Reality Check

Early this morning, Dr. Z. said softly, “You have a very severe case of MS.” Dr. Z. is the most dapper neurologist in town. He was wearing yellow wool pants and a pastel striped tie and fancy orange loafers, the kind with the little pinholes. I’d dressed up in a floral dress and a purple scarf and a white summer sweater with pearly buttons. My hair was back behind a perky blue and white polka dot hair-band. The healthy façade was futile. We were looking at the MRI scans of the brain behind the hairband.

I couldn’t help but notice his use of present tense. I always say, “I used to have a severe case of MS.” Because my multiple sclerosis has been fairly well controlled since I first went an earlier formulation of the drug that is now being released as Zinbryta. I am able to live a full life; I do meaningful work, I exercise, I spend lots of time with friends and family.

“You have scores of lesions throughout your brain, and significant brain atrophy.”

It wasn’t news that I had a lot of brain lesions. For over two decades, MRI’s have revealed those lesions festooned throughout my brain with the all the density and regularity of Christmas tree lights.

But brain atrophy?

No neurologist had ever said the word, “atrophy.” Most doctors have emphasized the positive—how I present in person rather than how I present via MRI. I’m used to hearing, “You look great!” from neurologists and lay people alike.

Please don’t conclude that Dr. Z. was being negative. He wasn’t. He was being honest. Because I’d forced him.

What kind of patient goes on experimental drugs? The kind of patient who likes to experiment. And since Zinbryta is officially on the market, and I am no longer taking it for research, I’ve been restless to see what new way I could approach my disease.

I’d been telling Dr. Z. about how once, while at the NIH in Baltimore, I’d met another MS patient who’d also been on the original formulation of Zinbryta, way back in the days when it was delivered monthly through IV infusion instead of through a slender needle. As we two lab rats hung out by the MRI machines, we’d compared notes on the two formulations, and had agreed that while both versions of the medication were effective in stopping the progression of the disease, the earlier version had felt like it had shrunk the MS activity to insignificance.

Now I wanted to know, was there any chance Dr. Z. could prescribe the infusion?

There was not.

I then asked about the diametric opposite treatment extreme; some people I admired were treating their MS with diet and exercise alone. I have a great diet and exercise regime; was it possible that my lifestyle was responsible for my apparent good health? Could I possibly experiment with a medication vacation, once my supply of Zinbryta ran out?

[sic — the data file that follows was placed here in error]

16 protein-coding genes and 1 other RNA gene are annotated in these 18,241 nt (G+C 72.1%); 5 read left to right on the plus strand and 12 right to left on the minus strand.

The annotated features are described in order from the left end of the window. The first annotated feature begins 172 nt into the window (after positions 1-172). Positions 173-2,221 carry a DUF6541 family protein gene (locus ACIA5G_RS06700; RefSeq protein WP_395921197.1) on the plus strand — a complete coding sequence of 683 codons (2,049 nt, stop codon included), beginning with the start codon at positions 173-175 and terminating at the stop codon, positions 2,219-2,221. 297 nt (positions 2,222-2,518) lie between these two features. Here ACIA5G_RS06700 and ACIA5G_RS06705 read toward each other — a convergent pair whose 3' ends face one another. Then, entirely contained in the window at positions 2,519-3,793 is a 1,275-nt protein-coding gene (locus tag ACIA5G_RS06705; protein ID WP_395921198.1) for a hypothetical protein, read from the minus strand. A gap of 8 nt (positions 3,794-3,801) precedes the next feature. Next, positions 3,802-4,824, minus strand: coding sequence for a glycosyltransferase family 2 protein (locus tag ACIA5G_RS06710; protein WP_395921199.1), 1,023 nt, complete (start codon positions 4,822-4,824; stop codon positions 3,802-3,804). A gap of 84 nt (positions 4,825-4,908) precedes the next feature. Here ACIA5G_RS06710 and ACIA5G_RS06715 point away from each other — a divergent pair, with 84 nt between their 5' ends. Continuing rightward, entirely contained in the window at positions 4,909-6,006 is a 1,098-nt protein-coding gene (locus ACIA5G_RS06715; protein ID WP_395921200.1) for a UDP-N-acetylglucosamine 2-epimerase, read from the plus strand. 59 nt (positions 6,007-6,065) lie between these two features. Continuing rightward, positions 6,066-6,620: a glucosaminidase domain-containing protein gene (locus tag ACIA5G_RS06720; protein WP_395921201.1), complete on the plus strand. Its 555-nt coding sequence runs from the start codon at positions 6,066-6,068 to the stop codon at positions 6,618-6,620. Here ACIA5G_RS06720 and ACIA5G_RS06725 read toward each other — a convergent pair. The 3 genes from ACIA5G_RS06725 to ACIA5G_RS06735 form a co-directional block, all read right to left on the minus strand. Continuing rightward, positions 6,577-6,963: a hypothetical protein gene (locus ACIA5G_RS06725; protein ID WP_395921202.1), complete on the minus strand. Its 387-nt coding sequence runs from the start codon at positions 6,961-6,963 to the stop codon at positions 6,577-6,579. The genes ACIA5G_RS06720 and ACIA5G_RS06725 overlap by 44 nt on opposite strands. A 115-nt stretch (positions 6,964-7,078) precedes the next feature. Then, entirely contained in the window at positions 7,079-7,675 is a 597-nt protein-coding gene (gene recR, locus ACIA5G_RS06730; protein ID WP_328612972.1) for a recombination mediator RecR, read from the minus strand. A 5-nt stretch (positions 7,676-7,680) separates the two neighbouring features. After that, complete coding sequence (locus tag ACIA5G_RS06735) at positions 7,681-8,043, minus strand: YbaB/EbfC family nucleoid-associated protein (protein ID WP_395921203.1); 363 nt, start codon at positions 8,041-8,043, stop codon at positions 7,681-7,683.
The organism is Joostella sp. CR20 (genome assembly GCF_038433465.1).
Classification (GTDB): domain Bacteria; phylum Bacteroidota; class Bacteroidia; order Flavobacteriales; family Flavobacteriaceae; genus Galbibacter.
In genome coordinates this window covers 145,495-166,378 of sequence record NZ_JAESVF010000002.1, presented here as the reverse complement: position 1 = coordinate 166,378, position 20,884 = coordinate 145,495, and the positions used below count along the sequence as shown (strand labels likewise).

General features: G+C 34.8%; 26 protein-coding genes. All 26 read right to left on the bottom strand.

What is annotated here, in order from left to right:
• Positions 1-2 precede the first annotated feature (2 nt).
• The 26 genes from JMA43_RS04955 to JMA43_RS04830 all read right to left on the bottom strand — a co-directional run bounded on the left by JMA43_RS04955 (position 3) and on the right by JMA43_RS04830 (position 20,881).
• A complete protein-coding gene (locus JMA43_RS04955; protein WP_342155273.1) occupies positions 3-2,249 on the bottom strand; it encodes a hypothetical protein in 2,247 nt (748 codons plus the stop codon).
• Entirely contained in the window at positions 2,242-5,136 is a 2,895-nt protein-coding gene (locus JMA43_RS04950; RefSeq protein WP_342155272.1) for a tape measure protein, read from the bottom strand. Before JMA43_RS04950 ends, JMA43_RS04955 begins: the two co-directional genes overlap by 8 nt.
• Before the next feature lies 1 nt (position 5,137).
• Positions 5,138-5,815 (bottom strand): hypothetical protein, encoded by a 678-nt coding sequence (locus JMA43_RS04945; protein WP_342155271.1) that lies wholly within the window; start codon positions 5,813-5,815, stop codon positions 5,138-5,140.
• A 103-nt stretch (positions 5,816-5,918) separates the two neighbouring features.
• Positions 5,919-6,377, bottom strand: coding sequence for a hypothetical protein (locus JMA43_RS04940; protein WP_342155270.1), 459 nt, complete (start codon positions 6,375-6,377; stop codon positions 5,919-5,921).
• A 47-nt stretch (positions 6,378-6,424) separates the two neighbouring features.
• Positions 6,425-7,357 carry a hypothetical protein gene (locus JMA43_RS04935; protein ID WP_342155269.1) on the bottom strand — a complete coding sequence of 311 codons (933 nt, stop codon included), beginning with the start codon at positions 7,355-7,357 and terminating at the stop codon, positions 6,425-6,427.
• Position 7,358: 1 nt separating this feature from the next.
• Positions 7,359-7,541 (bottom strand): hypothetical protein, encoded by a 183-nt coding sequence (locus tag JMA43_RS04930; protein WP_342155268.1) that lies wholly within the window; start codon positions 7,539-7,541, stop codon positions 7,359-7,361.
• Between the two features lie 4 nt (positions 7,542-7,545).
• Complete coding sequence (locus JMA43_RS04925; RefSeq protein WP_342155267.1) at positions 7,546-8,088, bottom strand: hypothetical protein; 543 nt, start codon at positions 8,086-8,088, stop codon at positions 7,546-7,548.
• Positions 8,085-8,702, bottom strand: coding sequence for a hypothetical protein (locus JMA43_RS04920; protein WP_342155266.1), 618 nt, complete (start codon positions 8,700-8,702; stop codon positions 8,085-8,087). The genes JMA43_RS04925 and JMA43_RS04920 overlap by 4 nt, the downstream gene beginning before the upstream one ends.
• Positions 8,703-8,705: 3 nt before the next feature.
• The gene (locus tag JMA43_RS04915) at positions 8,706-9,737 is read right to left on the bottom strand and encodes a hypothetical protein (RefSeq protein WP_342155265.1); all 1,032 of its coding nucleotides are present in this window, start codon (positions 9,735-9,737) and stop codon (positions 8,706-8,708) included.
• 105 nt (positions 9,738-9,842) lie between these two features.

And that’s when Dr. Z. said gently, “You don’t have any brain left to experiment with.”

Sometimes the truth hurts, at least for a moment. But in my experience, the truth is always more manageable than any lie. I thanked him. It was actually comforting to hear confirmation of what I feel, and conceal, every day. That every day I perform a thousand little miracles just to make it through.

Did I cry? Yes. In the elevator, a little. And one big sob in the car. But I was calm through the appointment.

Dr. Z. observed that medications alone were never sufficient for MS treatment. The patients he’d had on the best medication available to him still got MS relapses if they continued to make poor lifestyle choices.

We agreed that I had to stick to good lifestyle choices…and to the good medication that has worked for me thus far. I have (present tense) a very severe case of MS. Thanks to Zinbryta, I also have the luxury to expect that the next time I see him will be for a follow up appointment in three months, and not in a state of emergency during the MS relapse I can’t afford to endure.

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One summer night, my husband and I were sitting on a picnic bench outside an ice cream shop in one of the more precious neighborhoods in Cincinnati, as our son and his buddies from Shakespeare Camp clowned around and blew off some post-performance steam. The flavor of the outing was pure vanilla. Let’s just say none of the boys would be a shoe-in for the role of Othello.
My husband said, “I don’t feel white here.”
My husband is white. Half white. He is also half Chinese.
He spent most of his childhood in North Dakota, except for a year in Pakistan. There were no Chinese kids, or other half Chinese kids, in Grand Forks, North Dakota. There were no Chinese kids, or other half Chinese kids, in Lahore, Pakistan. Of the two cities, Lahore was by far the more racially diverse.
In North Dakota, my husband-to-be was regarded as an alien. In Pakistan, he was regarded as an American. It’s hard to guess which must have felt more uncomfortable. Even back in the ‘70’s, Americans were not exactly beloved in Pakistan.